Evidenced Based Research

The Animal Fun Story

We know that appropriate motor skills are essential for all children.

However, research was informing us that children with poor motor skills :

  • participate less in physical activity
  • are at an increased risk for –
    • obesity
    • type 2 diabetes
    • cardio-vascular disease
  • perceive themselves to be  less competent than their peers
    •  athletically
    • academically
  • perceive themselves to have fewer friends.
    These issues can lead to feelings of low self worth and may contribute to a child experiencing anxiety and depression. So the question we asked was what could we do to try and solve these concerns so that all children would have every opportunity to develop to the building blocks for success – both at school, physically and mentally?

In the beginning…

The Animal Fun concept was originated by Emeritus Professor Jan Piek in response to a request from teachers who were looking for an effective program to improve motor skills and social skills in very young children. She believed that if we could make the practice of movement fun, then children would be more likely to want to participate in the play, thereby practising the targeted skills. Most young children love animals and learn a great deal from observation and imitation. Jan then collaborated with an inter-disciplinary team of psychologists, physiotherapists and occupational therapists from Curtin University in Perth, Western Australia to develop the Animal Fun program. The skills that a child should have developed competency in to participate fully in active play and learning formed the basis of the program within the context of quality standards and curriculum guidelines.

Most research into this area has concentrated on children of school age (7-12) or on adolescents. We believed that by intervening early and giving young children the incentive and opportunities to participate and practice fundamental movement skills, that it may be possible to avoid more complex issues from developing –  both physically and mentally.

Stage 1: Pilot our ideas:

Animal Fun: A movement program at pre–primary level to promote physical and mental health (Pilot Study) 2006-2007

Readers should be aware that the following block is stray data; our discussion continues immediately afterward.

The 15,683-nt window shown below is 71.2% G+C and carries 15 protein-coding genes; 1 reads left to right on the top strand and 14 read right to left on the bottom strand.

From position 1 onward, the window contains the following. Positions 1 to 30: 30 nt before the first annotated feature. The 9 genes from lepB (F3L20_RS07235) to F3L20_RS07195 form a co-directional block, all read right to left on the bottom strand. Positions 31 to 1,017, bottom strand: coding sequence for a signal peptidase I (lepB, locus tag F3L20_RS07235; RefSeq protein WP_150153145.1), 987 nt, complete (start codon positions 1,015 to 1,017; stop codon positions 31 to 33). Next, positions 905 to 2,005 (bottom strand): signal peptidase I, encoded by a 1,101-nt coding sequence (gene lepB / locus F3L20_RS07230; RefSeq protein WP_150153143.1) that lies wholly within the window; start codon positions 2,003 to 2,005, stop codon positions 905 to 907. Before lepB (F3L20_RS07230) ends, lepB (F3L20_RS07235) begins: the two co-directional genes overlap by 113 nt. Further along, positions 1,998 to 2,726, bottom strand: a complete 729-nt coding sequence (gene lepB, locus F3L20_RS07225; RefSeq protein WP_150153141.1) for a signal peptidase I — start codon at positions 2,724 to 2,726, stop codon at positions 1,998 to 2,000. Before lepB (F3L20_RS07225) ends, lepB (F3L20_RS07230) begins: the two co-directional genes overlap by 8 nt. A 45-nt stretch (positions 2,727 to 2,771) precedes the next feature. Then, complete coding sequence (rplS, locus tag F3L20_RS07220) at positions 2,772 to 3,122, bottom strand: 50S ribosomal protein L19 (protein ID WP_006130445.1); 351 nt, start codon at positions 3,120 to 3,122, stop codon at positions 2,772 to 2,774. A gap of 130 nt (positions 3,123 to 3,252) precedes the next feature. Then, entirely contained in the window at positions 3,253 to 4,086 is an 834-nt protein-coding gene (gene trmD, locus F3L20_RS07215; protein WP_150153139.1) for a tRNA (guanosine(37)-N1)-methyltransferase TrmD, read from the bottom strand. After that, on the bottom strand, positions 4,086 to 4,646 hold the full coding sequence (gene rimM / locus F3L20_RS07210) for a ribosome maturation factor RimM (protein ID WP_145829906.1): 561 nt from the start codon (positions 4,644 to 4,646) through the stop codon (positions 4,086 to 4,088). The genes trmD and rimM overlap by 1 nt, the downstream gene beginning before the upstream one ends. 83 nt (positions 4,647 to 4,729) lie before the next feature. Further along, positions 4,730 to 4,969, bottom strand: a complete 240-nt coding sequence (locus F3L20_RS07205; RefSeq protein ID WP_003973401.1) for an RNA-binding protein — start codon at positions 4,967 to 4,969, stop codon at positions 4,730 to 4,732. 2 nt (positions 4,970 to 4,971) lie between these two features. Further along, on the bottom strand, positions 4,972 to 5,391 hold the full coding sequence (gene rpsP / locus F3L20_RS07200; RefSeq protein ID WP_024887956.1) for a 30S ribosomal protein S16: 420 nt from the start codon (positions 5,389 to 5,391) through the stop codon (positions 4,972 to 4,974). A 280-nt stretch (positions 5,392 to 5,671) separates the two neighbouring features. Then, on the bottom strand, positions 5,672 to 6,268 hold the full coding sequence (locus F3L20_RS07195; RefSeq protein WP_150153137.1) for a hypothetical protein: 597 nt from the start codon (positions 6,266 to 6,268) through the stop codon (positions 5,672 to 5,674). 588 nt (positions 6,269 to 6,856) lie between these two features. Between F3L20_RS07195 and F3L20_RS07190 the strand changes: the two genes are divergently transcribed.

Funded by a Healthway Starter Grant – this pilot study allowed Animal Fun to be developed and implemented in 3 schools in metropolitan and regional Western Australia. Results of analysis showed significant improvement in children’s social skills. Feedback from teachers was very positive, reporting that children loved the program and were happy participants.

Stage 2: Full evaluation:

Animal Fun: A movement program to promote physical and mental health in young children 2009-2011.

Bases on positive outcomes from the pilot research, Healthway then granted us additional funding to conduct a full  3 year randomised controlled trial to test the efficacy of Animal Fun across 12 pre-primary schools in metropolitan and regional Western Australia. Analysis of the research data showed that children who participated in the Animal Fun program showed significant improvement in motor skills and in their social skills together with a significant decrease in inattentive and hyperactive behaviours when compared to children in the control schools.

Stage 3: Translation of knowledge:

Development of Animal Fun Resources

The Mental Health Commission of Western Australia saw the value in the Animal Fun program and provided funding to develop what was a small photocopied booklet into a set of useful resources. After consultation with interest groups of early childhood educators, teachers and allied health professionals  the Animal Fun Resources were developed.

  • The Manual: Background information, creative ideas and reporting tools,
  • Activity Cards: Practical and easy to use.
  • @Home Book: Information for parents

Stage 4: Research into Practice:

Where we are now.

The Animal Fun programs and resources are now available. The program is available with full support and induction for staff or the resources can be purchased for those confident of implementing independently.

Sue McLaren – Director and facilitator, continues to promote the benefits of the program with Professional Development workshops nationally and internationally. Animal Fun is being enjoyed by children in kindergartens, early childhood centres, pre-schools, primary schools and forms part of a therapeutic approach with occupational therapists, psychologists and physiotherapists working with young children.

Peer reviewed publications:

To read the full publication please click on the links

De Oliveria, Jorge A., Rigoli, Daniela., Kane, Robert., McLaren, Sue., Goulardins, Juliana B., Straker, Leon M., Dender, Alma., Rooney, Rosanna., Piek, Jan P. Does ‘Animal Fun’ improve aiming and catching, and balance skills in young children? Research in Developmental Disabilities, 2018. PDF [481KB]

Piek, Jan P., Kane, Robert., Rigoli, Daniela., McLaren, Sue., Roberts, Clare M., Rooney, Rosanna., Jensen, Lynn., Dender, Alma., Packer, Tanya., Straker, Leon. Does the Animal Fun program improve social-emotional and behavioural outcomes in children aged 4-6 years? Human Movement Science, 2015, (43): 155-163.  PDF [824KB]

Piek JP, McLaren S, Kane R, Jensen L, Dender A, Roberts C, Rooney R, Packer T, Straker L Does the Animal Fun program improve motor performance in children aged 4–6 years? Hum Mov Sci. 2013;32(5):1086-1096. PDF [557 KB]

Piek, J.P., Straker, L. M., Jensen, L., Dender, A., Barrett, N.P., McLaren, S., Roberts, C., Reid, C., Rooney, R., Packer, T., Bradbury, G., Elsley, S. (2010). Rationale, design and methods for a randomised and controlled trial to evaluate “Animal Fun” – a program designed to enhance physical and mental health in young children. BMC Pediatrics 2010, 10:78